Carole Lombard posed for many artists' illustrations during her brief life, but I'm guessing the drawing above held special significance for her. Not merely because of its rendering -- attractive, subtle, understated -- but because it was done by the man who drew this:
The "I Want You" Uncle Sam recruiting poster from 1917 is among the most iconic illustrations in history, so much a part of American culture that it would be parodied for generations. It, and other works, made its creator a household name...
...James Montgomery Flagg, shown in a portrait from 1915, when he was already well-known..
Flagg and Norman Rockwell of Saturday Evening Post fame were probably the two best-known U.S. illustrators in the first half of the 20th century. But while Rockwell's specialty was purebred Americana, such as this famed "Freedom From Want"...
...Flagg was a bit more worldly and diverse, especially concerning women. More on that later.
Born in 1877, Flagg's work ran in magazines as early as the start of the 1890s. It spanned advertising, magazine covers, books and cartoons on various topics. He created this ad for Cream of Wheat in 1908, with the company's symbol, black cook Rastus, in the background:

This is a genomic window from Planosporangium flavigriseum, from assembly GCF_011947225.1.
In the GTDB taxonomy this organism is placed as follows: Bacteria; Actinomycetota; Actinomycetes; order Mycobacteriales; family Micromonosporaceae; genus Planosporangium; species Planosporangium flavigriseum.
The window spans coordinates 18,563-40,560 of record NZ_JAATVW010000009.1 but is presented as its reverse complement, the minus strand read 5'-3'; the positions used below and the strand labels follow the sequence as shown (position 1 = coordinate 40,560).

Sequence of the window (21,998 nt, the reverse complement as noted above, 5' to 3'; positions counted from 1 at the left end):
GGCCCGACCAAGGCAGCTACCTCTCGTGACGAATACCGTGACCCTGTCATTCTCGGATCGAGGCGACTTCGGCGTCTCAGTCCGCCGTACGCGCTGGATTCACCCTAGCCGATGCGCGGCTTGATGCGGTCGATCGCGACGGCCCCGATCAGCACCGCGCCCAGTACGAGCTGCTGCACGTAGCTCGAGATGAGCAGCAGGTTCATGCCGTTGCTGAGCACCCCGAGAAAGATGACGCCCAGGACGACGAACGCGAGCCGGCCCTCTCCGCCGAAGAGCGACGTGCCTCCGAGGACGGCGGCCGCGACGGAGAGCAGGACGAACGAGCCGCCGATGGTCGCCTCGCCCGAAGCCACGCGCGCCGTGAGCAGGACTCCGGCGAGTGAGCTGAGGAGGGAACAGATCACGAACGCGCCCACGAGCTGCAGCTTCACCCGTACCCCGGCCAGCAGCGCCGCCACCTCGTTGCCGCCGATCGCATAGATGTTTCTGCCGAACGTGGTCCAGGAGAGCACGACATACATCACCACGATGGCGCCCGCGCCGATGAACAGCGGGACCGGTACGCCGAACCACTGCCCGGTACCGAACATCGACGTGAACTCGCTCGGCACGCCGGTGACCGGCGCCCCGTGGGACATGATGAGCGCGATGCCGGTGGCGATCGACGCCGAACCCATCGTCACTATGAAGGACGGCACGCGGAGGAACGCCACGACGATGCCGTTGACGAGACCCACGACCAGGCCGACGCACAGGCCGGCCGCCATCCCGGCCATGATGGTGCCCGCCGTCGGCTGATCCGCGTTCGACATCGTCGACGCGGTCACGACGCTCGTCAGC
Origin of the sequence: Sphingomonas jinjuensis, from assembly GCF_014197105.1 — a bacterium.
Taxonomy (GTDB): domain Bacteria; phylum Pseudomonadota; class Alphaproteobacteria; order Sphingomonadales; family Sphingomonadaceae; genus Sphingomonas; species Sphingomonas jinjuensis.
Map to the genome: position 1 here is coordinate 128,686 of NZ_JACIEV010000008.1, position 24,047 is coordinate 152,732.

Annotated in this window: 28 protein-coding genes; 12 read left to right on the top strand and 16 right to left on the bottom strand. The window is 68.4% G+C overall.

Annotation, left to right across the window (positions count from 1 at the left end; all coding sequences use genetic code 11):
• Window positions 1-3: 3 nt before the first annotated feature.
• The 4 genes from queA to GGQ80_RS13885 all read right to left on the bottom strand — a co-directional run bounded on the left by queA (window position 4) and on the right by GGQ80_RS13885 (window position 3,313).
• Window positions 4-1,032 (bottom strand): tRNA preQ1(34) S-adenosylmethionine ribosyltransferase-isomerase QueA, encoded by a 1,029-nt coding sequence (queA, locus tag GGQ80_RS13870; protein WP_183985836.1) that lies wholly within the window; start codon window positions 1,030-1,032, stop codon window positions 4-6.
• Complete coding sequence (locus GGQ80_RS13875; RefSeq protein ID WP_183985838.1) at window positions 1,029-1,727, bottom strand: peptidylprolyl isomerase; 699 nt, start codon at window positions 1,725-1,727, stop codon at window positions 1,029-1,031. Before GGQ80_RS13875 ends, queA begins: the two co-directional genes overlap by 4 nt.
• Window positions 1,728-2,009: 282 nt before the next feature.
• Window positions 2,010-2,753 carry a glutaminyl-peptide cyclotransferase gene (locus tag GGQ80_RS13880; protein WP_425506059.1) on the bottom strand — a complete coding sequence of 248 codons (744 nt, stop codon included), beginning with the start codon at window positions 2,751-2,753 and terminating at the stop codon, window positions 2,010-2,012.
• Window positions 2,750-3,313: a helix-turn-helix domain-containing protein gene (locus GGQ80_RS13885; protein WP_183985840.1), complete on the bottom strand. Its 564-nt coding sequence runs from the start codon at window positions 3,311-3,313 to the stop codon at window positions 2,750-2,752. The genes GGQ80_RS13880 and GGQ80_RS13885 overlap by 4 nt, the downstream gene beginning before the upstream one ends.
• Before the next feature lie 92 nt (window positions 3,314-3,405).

Here are three of his other World War I posters, first for the Navy...
...another to promote "victory gardens"...
...and one warning citizens about complacency:
The growth of movies and its associated culture gave Flagg more opportunities, witness this portrait of '20s flapper star Colleen Moore. (A miniature version of this can be seen in Moore's famed elaborate dollhouse.)
In mid-1936, Photoplay commissioned Flagg to draw a series of charcoal portraits of the day's leading female film stars. He was no stranger to the magazine, having drawn for them as far back as 1923, when he illustrated this piece of fiction:
The series began with Claudette Colbert in July 1936.
Bette Davis followed in August.
Katharine Hepburn was September's subject.
(Oh, the last word in that Gable headline is "Plight.")
On the cover in October was Norma Shearer (sorry it's obscured by a mailing sticker).
Carole graced the cover that November:
Shirley Temple closed out the year.
Ginger Rogers began the portraiture for 1937 in January.
Joan Crawford closed the series in February.
Jean Harlow wasn't part of the series, but Flagg did a fine rendering of her:
Flagg did portraits of male stars, too, such as W.C. Fields...
...Errol Flynn as Gen. Custer...
...and Victor Mature in 1951, nine years before Flagg's death:
And Flagg drew 20-year-old Jane Russell in September 1941:
So one can understand the enthusiasm Lombard, Russell and other notables had about being drawn by Flagg. His work symbolized America.